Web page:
– Åsmund Løvdal contributed to this report
“Every Afghan have a name, war is not a video game!” “1, 2, 3, 4, we don’t want your drone war. 5, 6, 7, 8, spend it on the welfare state!” Chants filled the air on an otherwise quiet afternoon as hundreds of protesters marched from Lincoln South Park through Bracebridge Heath towards the RAF base at Waddington on Saturday, April 27th, 2013.
They demanded and end to Britain’s development and use of heavily-armed unmanned aircrafts know as drones.
Peace campaigners had come from all across Britain to protest against what they called “long distance warfare” and the number of civilians killed in drone strikes.
Before the drone controls at Waddingtion became operational last week, all British drone missions over Afghanistan had been operated from Creech air force base in Nevada. The Ministry of Defence has insisted that the UK unmanned aircrafts are piloted by highly trained professional military pilots, and that they are bound by the same strict laws of engagement that applies for manned RAF aircraft.
Chris Cole, who runs the Drone Wars UK blog, said this was the first national protest against drones in Britain, and he promised that there would be many more in the future.
He said that between 2,500 and 3,500 people have been killed in drone strikes in Pakistan since 2004: “450 to 900 of these are identified as civilians, including around 200 children. It if dreadful that a man sitting in his chair can assassinate others on the other side of the world with just a click of a button. ”
Chris Nineham, vice-chairman of the Stop the War Coalition, who conducted the demonstration with his megaphone, said that the government used the drone technology to fight wars behind the public’s back.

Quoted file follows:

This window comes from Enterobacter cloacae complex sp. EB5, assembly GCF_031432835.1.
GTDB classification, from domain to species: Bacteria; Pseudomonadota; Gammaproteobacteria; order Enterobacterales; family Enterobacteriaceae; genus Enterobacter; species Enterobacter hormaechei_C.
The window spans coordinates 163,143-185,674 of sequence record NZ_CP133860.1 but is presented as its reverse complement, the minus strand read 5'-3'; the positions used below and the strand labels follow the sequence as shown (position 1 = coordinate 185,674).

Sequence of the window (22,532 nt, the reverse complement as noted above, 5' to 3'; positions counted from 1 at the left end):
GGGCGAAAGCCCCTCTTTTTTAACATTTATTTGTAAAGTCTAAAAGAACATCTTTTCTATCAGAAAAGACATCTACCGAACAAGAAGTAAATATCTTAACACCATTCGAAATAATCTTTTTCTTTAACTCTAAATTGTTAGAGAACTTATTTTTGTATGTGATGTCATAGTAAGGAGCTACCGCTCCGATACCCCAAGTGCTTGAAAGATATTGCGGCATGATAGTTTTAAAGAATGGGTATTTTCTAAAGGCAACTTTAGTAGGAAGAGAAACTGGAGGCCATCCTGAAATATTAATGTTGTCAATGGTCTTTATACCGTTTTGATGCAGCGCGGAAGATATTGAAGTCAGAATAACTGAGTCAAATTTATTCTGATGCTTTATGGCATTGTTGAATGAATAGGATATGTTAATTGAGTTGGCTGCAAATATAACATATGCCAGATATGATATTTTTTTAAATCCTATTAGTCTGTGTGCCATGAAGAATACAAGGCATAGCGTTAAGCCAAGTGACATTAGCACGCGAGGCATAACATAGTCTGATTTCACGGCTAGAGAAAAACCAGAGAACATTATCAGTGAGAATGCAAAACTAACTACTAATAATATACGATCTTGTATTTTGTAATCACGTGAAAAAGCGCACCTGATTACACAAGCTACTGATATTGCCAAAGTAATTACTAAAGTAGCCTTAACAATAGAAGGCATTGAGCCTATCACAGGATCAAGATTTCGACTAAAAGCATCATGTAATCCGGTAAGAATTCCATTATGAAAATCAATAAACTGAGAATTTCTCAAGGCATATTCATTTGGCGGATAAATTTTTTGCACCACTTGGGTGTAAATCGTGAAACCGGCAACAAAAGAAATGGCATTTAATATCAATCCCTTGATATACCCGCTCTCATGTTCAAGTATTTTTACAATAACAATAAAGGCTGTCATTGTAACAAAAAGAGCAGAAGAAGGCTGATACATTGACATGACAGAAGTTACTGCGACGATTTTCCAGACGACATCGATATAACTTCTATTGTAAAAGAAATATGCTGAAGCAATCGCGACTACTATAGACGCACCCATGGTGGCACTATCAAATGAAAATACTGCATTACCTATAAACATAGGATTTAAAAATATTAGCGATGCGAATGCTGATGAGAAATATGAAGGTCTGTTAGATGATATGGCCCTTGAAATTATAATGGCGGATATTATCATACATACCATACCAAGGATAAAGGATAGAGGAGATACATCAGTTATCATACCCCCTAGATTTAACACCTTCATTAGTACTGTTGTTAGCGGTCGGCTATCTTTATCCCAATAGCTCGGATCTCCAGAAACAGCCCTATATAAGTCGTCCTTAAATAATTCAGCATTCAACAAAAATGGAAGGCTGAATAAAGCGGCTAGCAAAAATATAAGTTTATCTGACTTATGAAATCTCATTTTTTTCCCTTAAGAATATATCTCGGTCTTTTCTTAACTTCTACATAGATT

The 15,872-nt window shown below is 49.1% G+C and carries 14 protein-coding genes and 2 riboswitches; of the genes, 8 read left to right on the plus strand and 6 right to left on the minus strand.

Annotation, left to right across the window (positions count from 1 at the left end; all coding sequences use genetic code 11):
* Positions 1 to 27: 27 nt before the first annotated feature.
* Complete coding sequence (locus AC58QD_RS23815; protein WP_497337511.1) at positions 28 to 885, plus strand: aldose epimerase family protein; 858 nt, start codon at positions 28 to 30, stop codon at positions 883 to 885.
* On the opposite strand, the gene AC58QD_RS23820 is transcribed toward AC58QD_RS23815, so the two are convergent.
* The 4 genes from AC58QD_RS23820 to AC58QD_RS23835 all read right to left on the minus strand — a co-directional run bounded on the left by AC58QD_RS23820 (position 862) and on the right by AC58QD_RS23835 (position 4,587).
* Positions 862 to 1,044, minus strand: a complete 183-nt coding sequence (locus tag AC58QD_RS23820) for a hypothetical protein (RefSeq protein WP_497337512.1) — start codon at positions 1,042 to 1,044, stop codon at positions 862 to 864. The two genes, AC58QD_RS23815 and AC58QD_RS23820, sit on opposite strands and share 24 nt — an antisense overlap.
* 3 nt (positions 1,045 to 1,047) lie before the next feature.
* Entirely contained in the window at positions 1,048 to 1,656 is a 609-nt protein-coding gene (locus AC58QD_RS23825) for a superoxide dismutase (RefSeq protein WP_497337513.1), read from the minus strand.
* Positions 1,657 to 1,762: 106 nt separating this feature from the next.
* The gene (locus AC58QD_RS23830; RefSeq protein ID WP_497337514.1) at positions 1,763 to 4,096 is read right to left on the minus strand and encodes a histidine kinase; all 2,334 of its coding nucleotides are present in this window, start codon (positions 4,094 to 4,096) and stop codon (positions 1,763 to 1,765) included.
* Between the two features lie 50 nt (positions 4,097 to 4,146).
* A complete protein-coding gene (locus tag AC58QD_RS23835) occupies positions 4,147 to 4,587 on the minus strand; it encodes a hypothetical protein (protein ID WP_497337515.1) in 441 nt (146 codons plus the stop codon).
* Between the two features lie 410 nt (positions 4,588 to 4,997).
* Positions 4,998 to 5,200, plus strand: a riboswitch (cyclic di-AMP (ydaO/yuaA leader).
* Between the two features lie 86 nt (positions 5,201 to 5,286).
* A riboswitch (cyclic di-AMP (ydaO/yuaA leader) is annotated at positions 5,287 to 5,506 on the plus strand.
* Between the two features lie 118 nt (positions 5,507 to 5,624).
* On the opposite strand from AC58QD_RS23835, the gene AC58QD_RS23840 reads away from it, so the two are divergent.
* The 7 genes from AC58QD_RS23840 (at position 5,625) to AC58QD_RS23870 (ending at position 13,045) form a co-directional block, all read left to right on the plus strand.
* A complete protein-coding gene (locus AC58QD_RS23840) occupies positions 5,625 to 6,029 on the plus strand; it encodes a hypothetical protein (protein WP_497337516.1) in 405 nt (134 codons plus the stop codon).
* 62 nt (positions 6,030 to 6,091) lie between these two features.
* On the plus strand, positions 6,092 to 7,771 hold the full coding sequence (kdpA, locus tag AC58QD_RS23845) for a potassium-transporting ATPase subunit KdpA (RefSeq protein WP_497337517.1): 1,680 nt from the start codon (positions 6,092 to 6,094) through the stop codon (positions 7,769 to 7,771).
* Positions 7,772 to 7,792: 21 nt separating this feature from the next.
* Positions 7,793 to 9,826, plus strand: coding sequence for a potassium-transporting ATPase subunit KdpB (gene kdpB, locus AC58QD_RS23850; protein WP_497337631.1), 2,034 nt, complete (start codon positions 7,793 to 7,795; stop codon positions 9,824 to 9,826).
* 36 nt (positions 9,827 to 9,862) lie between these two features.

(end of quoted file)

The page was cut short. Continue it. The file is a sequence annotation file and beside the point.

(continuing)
He continued: “By using drones they don’t need to deploy human soldiers. They clearly try to avoid public debate and scrutiny into how, why and where the drones are used.”
One of the speakers at the rally, Labour MP for North Islington Jeremy Corbyn, denounced the use of drones and said the document casualties from drones show how deadly.
He said: “The operator sits in a room thousands of miles away and tries to decide if what he sees on the ground is a wedding party or a Taliban meeting. They tend to bomb them anyway, just to be on the safe side.”
Elene Smith and Sue Jenkins had traveled to Lincoln from Wellingborough in Northamptonshire to participate in the demonstration.
They said they feared that the use of drones by Britain and other countries only results in more hate against western nations and more terrorism: “The use of drones is just wrong, it does not make it safer us here in Britain or in the countries they are used. It only breeds more violence, something must be done. “Tweet